Lou Ferrigno, the original Incredible Hulk, is not dead today, not killed in a “multi-vehicle crash between Santa Barbara and Goleta,” or by any other means. The 62-year-old former bodybuilder did, however, become the subject of the latest annoying internet death hoax.
How the hoaxsters select their latest subjects for a death hoax is a bit of a mystery. But it seems every Hollywood personality from Leonardo DiCaprio to Jennifer Lopez to Dwayne “The Rock” Johnson has been declared dead by one online death hoax or another in recent months.
Even reality stars are not immune as Pawn Stars character Chumlee was the subject of such a convincing death hoax earlier this year that the hoax even fooled a fellow cast member, albeit briefly. In fact, that was the second death hoax for Chumlee.
So why Lou Ferrigno? Why not?
The Lou Ferrigno death hoax started with a counterfeit news site set up to mimic the look of USA Today, though the URL included an “.es” Spanish domain name. We won’t link to it here because such phony sites are often a means to surreptitiously plant viruses or other malware on visiting computers.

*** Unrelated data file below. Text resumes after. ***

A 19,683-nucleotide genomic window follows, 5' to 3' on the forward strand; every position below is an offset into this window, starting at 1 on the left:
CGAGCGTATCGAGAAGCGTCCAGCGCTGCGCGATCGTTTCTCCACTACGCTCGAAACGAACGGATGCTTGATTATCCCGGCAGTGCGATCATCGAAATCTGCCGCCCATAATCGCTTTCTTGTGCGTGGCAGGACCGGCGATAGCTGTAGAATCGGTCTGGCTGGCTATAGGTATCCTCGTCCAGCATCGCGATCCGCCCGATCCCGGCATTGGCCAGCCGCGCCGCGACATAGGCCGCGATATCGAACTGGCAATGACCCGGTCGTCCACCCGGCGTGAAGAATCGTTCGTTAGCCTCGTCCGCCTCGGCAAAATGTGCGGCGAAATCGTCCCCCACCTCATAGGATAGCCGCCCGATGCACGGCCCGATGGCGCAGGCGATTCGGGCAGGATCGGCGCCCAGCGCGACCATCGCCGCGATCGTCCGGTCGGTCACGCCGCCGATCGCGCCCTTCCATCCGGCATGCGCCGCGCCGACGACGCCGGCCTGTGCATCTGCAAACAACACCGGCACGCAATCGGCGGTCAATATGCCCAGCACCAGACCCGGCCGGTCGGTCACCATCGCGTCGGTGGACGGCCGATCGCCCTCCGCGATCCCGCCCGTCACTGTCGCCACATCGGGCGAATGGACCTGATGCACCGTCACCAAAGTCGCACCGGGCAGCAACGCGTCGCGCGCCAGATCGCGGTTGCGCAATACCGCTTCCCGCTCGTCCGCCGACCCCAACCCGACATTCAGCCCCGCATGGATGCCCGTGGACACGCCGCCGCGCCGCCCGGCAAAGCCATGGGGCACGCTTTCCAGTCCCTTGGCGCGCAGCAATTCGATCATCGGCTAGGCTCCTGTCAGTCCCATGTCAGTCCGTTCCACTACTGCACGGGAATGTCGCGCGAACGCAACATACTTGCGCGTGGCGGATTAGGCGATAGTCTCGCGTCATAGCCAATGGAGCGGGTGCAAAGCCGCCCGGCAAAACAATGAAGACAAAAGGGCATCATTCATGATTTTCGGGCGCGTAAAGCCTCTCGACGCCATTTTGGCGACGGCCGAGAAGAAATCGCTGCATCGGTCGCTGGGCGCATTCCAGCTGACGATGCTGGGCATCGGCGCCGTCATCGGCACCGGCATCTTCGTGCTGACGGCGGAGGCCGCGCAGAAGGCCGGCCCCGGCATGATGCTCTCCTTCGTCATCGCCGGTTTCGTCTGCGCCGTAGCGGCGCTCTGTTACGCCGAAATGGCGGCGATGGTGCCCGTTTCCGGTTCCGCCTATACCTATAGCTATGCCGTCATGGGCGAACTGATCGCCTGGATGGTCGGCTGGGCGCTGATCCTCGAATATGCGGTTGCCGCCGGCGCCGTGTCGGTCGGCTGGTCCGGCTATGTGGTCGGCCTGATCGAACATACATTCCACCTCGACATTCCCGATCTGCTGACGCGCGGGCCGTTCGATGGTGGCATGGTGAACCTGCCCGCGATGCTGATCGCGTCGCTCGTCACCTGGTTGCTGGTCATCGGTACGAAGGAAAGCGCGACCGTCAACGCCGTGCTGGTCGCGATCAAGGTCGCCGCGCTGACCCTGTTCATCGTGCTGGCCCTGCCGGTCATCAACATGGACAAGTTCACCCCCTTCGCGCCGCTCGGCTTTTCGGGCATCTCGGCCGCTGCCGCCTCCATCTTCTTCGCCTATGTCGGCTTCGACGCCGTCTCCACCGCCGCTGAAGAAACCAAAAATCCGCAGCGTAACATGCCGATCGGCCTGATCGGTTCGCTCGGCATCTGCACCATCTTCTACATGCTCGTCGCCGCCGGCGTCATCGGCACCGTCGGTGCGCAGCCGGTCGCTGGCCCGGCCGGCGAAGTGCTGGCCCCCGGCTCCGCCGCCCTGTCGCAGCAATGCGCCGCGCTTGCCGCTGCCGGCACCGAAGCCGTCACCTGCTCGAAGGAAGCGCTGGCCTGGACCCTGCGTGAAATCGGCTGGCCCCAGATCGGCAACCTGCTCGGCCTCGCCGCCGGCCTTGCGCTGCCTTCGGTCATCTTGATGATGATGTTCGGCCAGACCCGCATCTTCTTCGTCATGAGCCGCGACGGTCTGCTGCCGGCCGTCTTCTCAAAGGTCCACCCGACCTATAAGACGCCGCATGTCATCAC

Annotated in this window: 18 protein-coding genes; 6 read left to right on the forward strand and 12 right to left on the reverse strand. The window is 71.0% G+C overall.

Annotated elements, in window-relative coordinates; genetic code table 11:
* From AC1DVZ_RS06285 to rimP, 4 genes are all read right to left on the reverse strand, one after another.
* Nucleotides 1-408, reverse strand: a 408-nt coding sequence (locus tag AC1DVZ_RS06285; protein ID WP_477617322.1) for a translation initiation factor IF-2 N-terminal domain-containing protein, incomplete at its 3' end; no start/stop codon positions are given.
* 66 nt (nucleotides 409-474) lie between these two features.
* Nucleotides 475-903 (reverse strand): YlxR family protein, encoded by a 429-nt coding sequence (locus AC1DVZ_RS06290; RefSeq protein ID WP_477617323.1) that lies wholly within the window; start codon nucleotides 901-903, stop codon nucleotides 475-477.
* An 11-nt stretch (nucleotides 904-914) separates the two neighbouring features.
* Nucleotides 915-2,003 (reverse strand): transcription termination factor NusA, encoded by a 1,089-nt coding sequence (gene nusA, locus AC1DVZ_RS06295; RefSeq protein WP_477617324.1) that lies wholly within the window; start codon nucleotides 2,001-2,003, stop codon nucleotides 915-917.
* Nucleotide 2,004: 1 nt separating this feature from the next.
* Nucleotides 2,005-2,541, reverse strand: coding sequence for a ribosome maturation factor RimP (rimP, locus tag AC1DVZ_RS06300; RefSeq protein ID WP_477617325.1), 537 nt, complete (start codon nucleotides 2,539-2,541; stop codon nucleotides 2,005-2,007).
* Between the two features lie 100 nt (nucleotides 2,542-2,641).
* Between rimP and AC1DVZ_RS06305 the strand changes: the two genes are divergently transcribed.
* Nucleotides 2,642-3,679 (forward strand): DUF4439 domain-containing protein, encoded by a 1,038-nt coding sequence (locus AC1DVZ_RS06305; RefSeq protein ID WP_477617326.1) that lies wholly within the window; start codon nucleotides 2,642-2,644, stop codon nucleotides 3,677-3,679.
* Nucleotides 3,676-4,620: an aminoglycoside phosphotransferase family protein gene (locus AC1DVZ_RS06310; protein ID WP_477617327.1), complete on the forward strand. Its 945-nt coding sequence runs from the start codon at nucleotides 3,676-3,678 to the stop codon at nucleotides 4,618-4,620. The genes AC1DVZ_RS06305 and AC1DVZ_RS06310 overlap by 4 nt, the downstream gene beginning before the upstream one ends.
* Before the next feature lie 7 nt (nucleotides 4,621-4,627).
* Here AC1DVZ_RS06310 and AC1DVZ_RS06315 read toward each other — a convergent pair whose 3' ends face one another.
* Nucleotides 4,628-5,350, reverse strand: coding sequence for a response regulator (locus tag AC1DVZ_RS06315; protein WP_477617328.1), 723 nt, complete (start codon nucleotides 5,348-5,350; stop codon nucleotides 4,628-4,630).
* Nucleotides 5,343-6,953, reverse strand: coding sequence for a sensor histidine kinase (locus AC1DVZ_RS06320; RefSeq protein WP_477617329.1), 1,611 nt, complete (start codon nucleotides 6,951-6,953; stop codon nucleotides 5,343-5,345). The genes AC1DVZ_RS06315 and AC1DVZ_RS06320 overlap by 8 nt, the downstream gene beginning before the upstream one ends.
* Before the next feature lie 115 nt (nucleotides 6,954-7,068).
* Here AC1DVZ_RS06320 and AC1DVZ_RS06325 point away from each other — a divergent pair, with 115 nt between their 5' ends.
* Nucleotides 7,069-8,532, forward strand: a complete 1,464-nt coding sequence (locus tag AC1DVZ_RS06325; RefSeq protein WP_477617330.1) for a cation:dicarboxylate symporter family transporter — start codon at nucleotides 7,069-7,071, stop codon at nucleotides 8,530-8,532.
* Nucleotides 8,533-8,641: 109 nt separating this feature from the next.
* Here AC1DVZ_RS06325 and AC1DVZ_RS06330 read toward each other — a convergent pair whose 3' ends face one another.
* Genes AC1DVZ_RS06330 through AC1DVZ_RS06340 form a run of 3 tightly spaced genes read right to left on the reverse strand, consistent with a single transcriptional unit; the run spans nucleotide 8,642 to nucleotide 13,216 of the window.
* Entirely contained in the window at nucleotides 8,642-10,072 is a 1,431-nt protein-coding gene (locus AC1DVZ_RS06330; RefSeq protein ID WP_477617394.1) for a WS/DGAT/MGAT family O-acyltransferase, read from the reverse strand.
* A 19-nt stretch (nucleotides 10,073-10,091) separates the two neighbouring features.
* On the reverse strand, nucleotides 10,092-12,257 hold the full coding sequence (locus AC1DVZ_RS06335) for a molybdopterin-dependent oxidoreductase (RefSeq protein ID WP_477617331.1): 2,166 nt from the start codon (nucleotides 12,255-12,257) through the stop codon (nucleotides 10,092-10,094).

Many death hoaxes originate on the site Media Fetcher, which allows users to enter a celebrity’s name and sit back and watch as the site’s algorithm generates a random hoax for that celeb.
Instead, the Lou Ferrigno death hoax appears to have been created deliberately by an anonymous prankster, who created the ersatz USA Today page, reporting the star of The Incredible Hulk, which ran on CBS for five seasons from 1977 to 1982, was dead from injuries sustained in a California auto accident.
“I’m on my way to the bank. It’s a great Wednesday, beautiful and sunny. I’m not dead. I’m still alive. Don’t believe everything that you hear or what you read,” said Lou Ferrigno on his Facebook page. “Just want to say I love you so much. Thank you for your concern. Thank you all. I’m going to live a long time, kid!”
So, Lou Ferrigno is alive and well. The reports of his death were greatly exaggerated. But one thing is certain. Lou Ferrigno was far from the first the internet death hoax victim, and he won’t be the last.
[Image Via gal3.piclab.us]